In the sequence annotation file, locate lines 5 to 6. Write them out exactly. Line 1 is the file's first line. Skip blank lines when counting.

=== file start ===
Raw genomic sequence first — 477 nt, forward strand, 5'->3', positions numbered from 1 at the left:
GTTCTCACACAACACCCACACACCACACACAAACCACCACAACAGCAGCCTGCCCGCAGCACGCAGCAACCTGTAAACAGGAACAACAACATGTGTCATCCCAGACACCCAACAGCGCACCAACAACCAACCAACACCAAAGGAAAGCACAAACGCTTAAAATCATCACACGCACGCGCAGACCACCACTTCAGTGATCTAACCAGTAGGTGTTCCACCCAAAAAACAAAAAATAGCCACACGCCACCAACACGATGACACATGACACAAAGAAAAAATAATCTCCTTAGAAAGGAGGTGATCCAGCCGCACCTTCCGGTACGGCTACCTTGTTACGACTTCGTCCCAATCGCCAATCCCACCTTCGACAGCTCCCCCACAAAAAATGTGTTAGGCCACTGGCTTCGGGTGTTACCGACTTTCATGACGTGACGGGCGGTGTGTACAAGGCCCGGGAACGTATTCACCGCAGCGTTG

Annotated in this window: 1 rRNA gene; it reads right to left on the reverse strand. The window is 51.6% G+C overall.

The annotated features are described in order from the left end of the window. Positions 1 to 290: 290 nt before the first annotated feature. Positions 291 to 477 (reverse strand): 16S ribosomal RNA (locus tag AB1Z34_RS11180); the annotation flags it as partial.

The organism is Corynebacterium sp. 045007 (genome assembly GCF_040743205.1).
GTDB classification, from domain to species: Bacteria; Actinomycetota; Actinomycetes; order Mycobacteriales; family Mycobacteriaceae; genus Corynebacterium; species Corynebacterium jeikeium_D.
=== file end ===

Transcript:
The organism is Corynebacterium sp. 045007 (genome assembly GCF_040743205.1).
GTDB classification, from domain to species: Bacteria; Actinomycetota; Actinomycetes; order Mycobacteriales; family Mycobacteriaceae; genus Corynebacterium; species Corynebacterium jeikeium_D.